Taking Over: Making a Taproom Your Own Space

Wiley Roots is all about history and so is its building. The Greeley, Colorado brewery’s current home has already lived a handful of lives. That included being a concrete plant, a distillery, and even another brewery.

​“The walls have been multiple different colors, our lounge room has held an arcade, darts, and awards, and our production space is constantly growing and changing​,” pointed out Mikaela Maurer, the brewery’s Shift Lead and Events/Marketing Coordinator. “This evolution has mirrored the influences and execution within the beer program, evolving from very approachable and conventional offerings, to a 160-barrel wild and mixed culture program, to its current evolution with a 30-barrel automated production brewhouse.​“

Not having to struggle to get a space “taproom ready” is always advantageous, points out Bevana’s Aaron Gore.

“Bars already have specific needs, but brewery taprooms with their own equipment and extra tap lines can lead to a significant challenge when it comes to retrofitting,” he said. “To move into a space already purpose-built for it not only meant that customers were habituated to going there for great beer, but that we had limited upfit to do to get it ready for service.

“That saves time, and saves money.”

Bevana, which formerly went by the name Community Beverage Ventures, took over Tampa’s Bay Cannon Beer Company location in 2021.

“It made a lot of sense on paper, leveraging our expertise and proven track record in the retail sector,” said Gore, Bevana’s Sr. Director of Business Development based in Newton, North Carolina. “However, between the physical distance and brand distance involved, it quickly became clear that we were attempting to plow the sea, as every effort we made would be subsumed in the noise of competing philosophies and a lack of direct on-site presence.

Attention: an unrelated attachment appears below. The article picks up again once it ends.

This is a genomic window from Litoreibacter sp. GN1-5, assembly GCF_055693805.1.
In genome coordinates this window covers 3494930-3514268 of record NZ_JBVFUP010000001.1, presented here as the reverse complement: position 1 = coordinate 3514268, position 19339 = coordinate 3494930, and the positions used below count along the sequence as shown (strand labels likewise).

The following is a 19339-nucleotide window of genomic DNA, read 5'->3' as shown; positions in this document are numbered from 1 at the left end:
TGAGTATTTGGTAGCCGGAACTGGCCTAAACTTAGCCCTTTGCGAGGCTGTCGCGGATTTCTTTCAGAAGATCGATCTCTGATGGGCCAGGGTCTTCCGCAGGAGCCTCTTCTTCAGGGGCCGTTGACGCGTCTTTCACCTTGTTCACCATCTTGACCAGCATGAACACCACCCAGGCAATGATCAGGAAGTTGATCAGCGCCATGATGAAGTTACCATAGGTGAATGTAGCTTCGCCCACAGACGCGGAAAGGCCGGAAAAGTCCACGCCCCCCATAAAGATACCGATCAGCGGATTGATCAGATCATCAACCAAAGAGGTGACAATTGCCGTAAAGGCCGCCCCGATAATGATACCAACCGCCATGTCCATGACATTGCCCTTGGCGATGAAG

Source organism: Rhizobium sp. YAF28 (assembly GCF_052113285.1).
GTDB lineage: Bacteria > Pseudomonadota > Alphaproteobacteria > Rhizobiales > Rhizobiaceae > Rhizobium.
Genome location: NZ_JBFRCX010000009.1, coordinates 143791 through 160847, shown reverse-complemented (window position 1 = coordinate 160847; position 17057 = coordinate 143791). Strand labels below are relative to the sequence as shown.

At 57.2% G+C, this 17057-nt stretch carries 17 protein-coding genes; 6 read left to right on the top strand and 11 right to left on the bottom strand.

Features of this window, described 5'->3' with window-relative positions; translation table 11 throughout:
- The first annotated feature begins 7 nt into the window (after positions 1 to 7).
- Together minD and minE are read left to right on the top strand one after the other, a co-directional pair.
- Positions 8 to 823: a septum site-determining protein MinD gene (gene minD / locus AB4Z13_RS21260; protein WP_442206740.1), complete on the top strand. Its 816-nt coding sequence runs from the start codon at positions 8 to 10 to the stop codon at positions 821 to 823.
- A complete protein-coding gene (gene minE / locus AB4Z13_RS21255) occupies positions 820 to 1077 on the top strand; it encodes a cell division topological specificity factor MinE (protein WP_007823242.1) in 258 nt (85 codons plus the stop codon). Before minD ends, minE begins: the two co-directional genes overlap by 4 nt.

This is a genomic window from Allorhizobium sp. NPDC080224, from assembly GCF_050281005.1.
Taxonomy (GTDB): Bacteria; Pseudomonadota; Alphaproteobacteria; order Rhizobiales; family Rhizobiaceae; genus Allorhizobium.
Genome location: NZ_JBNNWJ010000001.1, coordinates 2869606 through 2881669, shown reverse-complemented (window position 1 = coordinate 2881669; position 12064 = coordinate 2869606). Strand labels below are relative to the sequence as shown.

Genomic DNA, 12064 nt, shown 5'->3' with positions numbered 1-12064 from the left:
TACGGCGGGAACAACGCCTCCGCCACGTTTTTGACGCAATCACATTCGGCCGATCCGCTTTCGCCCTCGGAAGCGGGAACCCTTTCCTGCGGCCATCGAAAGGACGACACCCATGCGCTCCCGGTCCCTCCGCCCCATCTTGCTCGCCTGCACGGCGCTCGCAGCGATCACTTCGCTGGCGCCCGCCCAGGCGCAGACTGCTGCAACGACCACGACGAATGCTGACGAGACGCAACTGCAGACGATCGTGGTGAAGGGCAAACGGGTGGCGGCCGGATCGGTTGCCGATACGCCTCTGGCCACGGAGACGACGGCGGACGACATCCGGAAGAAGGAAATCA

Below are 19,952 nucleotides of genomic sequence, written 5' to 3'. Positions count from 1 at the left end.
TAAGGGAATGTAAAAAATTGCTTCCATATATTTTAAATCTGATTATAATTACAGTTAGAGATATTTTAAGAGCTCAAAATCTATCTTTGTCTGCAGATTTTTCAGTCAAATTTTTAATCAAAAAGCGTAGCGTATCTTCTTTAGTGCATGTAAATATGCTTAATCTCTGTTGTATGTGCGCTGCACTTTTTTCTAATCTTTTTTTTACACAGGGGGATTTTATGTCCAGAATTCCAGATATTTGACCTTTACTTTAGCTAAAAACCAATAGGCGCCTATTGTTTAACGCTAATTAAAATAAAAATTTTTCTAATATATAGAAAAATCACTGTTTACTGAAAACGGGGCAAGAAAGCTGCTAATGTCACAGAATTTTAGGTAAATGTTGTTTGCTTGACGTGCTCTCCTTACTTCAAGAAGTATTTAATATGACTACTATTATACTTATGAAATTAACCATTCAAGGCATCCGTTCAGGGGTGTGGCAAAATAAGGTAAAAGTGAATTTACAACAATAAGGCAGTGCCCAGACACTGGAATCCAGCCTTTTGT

“We have since discontinued the partnership, and it served as an important lesson in the importance in focus. Not simply focus in effort, but in focus of vision, brand, and regionality.”

During that stretch, Gore and his team worked to create a solid environment upon the brewery’s taproom.

“We were fortunate that the taproom that we took over was a pre-existing brewery, and we kept the branding in place,” he said. “Truthfully, that made the transition pretty simple. So for outside consumers, there was very little change at all.

“For us, however, it meant learning how to reflect and develop an entirely new brand. Keeping faithful to your brand, while carrying it forward, is a challenge even for companies with only a single one to worry about. Doing it for an entirely different company, at a distance, and with multiple stakeholders in its future, that is a challenge that is far more difficult to surmount.”

Gore said some keys to think about before re-opening the doors were to make sure to check the draft system and any brewing equipment first and foremost.

“The same goes for the kitchen, if it has one,” he said. “Those are the areas where maintenance is most important, and where it is most often inadequate.

“A healthy draft system can save a ton of money in the medium and long term, and many of its issues will only be apparent if you dive in and look for them.”

Also, he said, be sure to take into account your ability as an owner to actually be present on-site.

“Culture drifts,” he said. “If you aren’t around to maintain it, you are going to have to have an enormous amount of trust in the team that is there to reinforce and maintain fidelity to it.”

Over the years, since moving into the space, Wiley Roots has grown the space to make it its own with one of the last expansions happening in 2018 with a previous expansion in the space in 2016.

​“Every step of the way, we have been lucky enough to receive unconditional support from our fans and community,” Maurer said. “Our friends in Greeley have helped us with bottling, painting, shoveling snow, and even packing sandbags when the brewery was threatened with a flood — which actually stopped production and taproom operations for a period in 2014.”

The brewery’s taproom, she maintains, holds a little piece of each and every one of its customers because of that direct connection.

“Even though we are always changing things, we try to keep as many pieces around so that anyone can walk in and say ‘I remember taking a picture in front of the logo that used to be right there’ or ‘I sanded that edge of the bar top.’ Our space was built by and made for our community, a community that anyone is welcome to join. If we had advice for anyone that is looking to create their own community like we did, we would say ‘create something everyone can be proud of and never forget your roots.’”

Photos courtesy Wiley Roots

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